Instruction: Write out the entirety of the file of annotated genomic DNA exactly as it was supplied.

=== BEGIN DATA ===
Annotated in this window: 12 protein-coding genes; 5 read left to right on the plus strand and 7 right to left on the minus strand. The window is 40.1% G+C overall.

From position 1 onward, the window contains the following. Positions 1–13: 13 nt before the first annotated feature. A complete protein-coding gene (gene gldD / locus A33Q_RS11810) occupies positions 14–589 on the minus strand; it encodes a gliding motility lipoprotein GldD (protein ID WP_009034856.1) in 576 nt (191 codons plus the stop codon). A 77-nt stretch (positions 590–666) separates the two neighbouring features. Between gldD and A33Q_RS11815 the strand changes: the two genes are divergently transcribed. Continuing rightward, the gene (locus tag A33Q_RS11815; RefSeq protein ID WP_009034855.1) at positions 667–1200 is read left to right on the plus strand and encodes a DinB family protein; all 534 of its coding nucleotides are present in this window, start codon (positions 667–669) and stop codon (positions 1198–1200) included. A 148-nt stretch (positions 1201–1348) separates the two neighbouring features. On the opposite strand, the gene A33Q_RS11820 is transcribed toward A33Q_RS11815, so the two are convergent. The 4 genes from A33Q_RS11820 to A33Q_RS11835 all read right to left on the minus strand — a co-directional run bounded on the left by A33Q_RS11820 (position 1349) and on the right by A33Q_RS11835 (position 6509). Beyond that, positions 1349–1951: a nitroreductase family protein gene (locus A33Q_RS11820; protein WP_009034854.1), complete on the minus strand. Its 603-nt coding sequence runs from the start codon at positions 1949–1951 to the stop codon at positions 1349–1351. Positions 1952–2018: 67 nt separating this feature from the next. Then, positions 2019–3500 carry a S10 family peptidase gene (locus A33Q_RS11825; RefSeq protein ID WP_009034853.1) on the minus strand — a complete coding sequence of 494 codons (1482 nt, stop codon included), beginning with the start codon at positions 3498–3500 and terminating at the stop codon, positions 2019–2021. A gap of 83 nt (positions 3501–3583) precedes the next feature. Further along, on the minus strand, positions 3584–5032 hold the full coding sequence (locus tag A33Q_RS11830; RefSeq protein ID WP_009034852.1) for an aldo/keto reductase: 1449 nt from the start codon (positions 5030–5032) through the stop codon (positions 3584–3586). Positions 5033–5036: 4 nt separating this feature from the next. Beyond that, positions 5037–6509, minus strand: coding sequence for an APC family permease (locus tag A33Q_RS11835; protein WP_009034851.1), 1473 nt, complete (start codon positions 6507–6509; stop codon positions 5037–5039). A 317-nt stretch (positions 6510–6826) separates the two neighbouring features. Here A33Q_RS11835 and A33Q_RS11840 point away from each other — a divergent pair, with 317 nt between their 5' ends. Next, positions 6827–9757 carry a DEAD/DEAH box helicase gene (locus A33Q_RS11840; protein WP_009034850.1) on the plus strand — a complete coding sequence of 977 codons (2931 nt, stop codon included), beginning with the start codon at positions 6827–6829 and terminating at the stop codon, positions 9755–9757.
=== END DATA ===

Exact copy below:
Annotated in this window: 12 protein-coding genes; 5 read left to right on the plus strand and 7 right to left on the minus strand. The window is 40.1% G+C overall.

From position 1 onward, the window contains the following. Positions 1–13: 13 nt before the first annotated feature. A complete protein-coding gene (gene gldD / locus A33Q_RS11810) occupies positions 14–589 on the minus strand; it encodes a gliding motility lipoprotein GldD (protein ID WP_009034856.1) in 576 nt (191 codons plus the stop codon). A 77-nt stretch (positions 590–666) separates the two neighbouring features. Between gldD and A33Q_RS11815 the strand changes: the two genes are divergently transcribed. Continuing rightward, the gene (locus tag A33Q_RS11815; RefSeq protein ID WP_009034855.1) at positions 667–1200 is read left to right on the plus strand and encodes a DinB family protein; all 534 of its coding nucleotides are present in this window, start codon (positions 667–669) and stop codon (positions 1198–1200) included. A 148-nt stretch (positions 1201–1348) separates the two neighbouring features. On the opposite strand, the gene A33Q_RS11820 is transcribed toward A33Q_RS11815, so the two are convergent. The 4 genes from A33Q_RS11820 to A33Q_RS11835 all read right to left on the minus strand — a co-directional run bounded on the left by A33Q_RS11820 (position 1349) and on the right by A33Q_RS11835 (position 6509). Beyond that, positions 1349–1951: a nitroreductase family protein gene (locus A33Q_RS11820; protein WP_009034854.1), complete on the minus strand. Its 603-nt coding sequence runs from the start codon at positions 1949–1951 to the stop codon at positions 1349–1351. Positions 1952–2018: 67 nt separating this feature from the next. Then, positions 2019–3500 carry a S10 family peptidase gene (locus A33Q_RS11825; RefSeq protein ID WP_009034853.1) on the minus strand — a complete coding sequence of 494 codons (1482 nt, stop codon included), beginning with the start codon at positions 3498–3500 and terminating at the stop codon, positions 2019–2021. A gap of 83 nt (positions 3501–3583) precedes the next feature. Further along, on the minus strand, positions 3584–5032 hold the full coding sequence (locus tag A33Q_RS11830; RefSeq protein ID WP_009034852.1) for an aldo/keto reductase: 1449 nt from the start codon (positions 5030–5032) through the stop codon (positions 3584–3586). Positions 5033–5036: 4 nt separating this feature from the next. Beyond that, positions 5037–6509, minus strand: coding sequence for an APC family permease (locus tag A33Q_RS11835; protein WP_009034851.1), 1473 nt, complete (start codon positions 6507–6509; stop codon positions 5037–5039). A 317-nt stretch (positions 6510–6826) separates the two neighbouring features. Here A33Q_RS11835 and A33Q_RS11840 point away from each other — a divergent pair, with 317 nt between their 5' ends. Next, positions 6827–9757 carry a DEAD/DEAH box helicase gene (locus A33Q_RS11840; protein WP_009034850.1) on the plus strand — a complete coding sequence of 977 codons (2931 nt, stop codon included), beginning with the start codon at positions 6827–6829 and terminating at the stop codon, positions 9755–9757.